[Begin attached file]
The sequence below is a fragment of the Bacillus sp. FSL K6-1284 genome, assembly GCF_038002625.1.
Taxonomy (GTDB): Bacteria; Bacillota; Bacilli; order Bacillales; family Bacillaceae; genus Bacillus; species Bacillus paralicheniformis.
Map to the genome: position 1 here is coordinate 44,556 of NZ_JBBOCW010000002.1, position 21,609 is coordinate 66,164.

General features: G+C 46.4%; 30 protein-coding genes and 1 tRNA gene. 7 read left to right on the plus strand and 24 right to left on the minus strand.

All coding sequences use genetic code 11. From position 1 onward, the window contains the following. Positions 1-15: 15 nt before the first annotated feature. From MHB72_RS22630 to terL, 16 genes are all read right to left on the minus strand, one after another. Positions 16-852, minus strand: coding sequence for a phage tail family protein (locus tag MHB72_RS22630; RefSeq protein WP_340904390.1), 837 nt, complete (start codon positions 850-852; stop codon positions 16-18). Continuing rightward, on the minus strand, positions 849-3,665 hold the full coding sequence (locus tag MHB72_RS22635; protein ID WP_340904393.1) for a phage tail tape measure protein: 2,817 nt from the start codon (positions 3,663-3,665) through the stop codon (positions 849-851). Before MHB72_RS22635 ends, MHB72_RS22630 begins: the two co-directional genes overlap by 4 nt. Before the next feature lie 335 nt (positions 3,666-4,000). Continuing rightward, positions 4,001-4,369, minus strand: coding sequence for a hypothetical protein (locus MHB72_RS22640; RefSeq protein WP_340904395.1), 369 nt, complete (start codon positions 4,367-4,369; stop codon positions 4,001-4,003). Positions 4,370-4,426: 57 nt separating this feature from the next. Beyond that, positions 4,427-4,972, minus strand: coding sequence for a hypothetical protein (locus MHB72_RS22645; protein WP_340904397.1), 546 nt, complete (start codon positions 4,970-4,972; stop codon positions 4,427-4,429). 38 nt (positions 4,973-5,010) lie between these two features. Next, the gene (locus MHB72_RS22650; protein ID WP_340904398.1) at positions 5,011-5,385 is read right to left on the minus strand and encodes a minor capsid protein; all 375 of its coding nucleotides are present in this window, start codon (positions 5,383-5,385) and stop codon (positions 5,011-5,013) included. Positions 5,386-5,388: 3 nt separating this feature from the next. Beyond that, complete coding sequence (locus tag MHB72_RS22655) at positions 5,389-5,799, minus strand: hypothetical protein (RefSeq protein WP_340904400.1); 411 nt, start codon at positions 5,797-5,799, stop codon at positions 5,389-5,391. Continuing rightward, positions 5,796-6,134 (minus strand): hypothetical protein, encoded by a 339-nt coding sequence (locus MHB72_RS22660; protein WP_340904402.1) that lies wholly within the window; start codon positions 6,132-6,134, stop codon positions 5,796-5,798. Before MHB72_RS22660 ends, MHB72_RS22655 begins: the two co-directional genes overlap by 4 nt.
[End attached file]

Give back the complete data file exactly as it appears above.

The sequence below is a fragment of the Bacillus sp. FSL K6-1284 genome, assembly GCF_038002625.1.
Taxonomy (GTDB): Bacteria; Bacillota; Bacilli; order Bacillales; family Bacillaceae; genus Bacillus; species Bacillus paralicheniformis.
Map to the genome: position 1 here is coordinate 44,556 of NZ_JBBOCW010000002.1, position 21,609 is coordinate 66,164.

General features: G+C 46.4%; 30 protein-coding genes and 1 tRNA gene. 7 read left to right on the plus strand and 24 right to left on the minus strand.

All coding sequences use genetic code 11. From position 1 onward, the window contains the following. Positions 1-15: 15 nt before the first annotated feature. From MHB72_RS22630 to terL, 16 genes are all read right to left on the minus strand, one after another. Positions 16-852, minus strand: coding sequence for a phage tail family protein (locus tag MHB72_RS22630; RefSeq protein WP_340904390.1), 837 nt, complete (start codon positions 850-852; stop codon positions 16-18). Continuing rightward, on the minus strand, positions 849-3,665 hold the full coding sequence (locus tag MHB72_RS22635; protein ID WP_340904393.1) for a phage tail tape measure protein: 2,817 nt from the start codon (positions 3,663-3,665) through the stop codon (positions 849-851). Before MHB72_RS22635 ends, MHB72_RS22630 begins: the two co-directional genes overlap by 4 nt. Before the next feature lie 335 nt (positions 3,666-4,000). Continuing rightward, positions 4,001-4,369, minus strand: coding sequence for a hypothetical protein (locus MHB72_RS22640; RefSeq protein WP_340904395.1), 369 nt, complete (start codon positions 4,367-4,369; stop codon positions 4,001-4,003). Positions 4,370-4,426: 57 nt separating this feature from the next. Beyond that, positions 4,427-4,972, minus strand: coding sequence for a hypothetical protein (locus MHB72_RS22645; protein WP_340904397.1), 546 nt, complete (start codon positions 4,970-4,972; stop codon positions 4,427-4,429). 38 nt (positions 4,973-5,010) lie between these two features. Next, the gene (locus MHB72_RS22650; protein ID WP_340904398.1) at positions 5,011-5,385 is read right to left on the minus strand and encodes a minor capsid protein; all 375 of its coding nucleotides are present in this window, start codon (positions 5,383-5,385) and stop codon (positions 5,011-5,013) included. Positions 5,386-5,388: 3 nt separating this feature from the next. Beyond that, complete coding sequence (locus tag MHB72_RS22655) at positions 5,389-5,799, minus strand: hypothetical protein (RefSeq protein WP_340904400.1); 411 nt, start codon at positions 5,797-5,799, stop codon at positions 5,389-5,391. Continuing rightward, positions 5,796-6,134 (minus strand): hypothetical protein, encoded by a 339-nt coding sequence (locus MHB72_RS22660; protein WP_340904402.1) that lies wholly within the window; start codon positions 6,132-6,134, stop codon positions 5,796-5,798. Before MHB72_RS22660 ends, MHB72_RS22655 begins: the two co-directional genes overlap by 4 nt.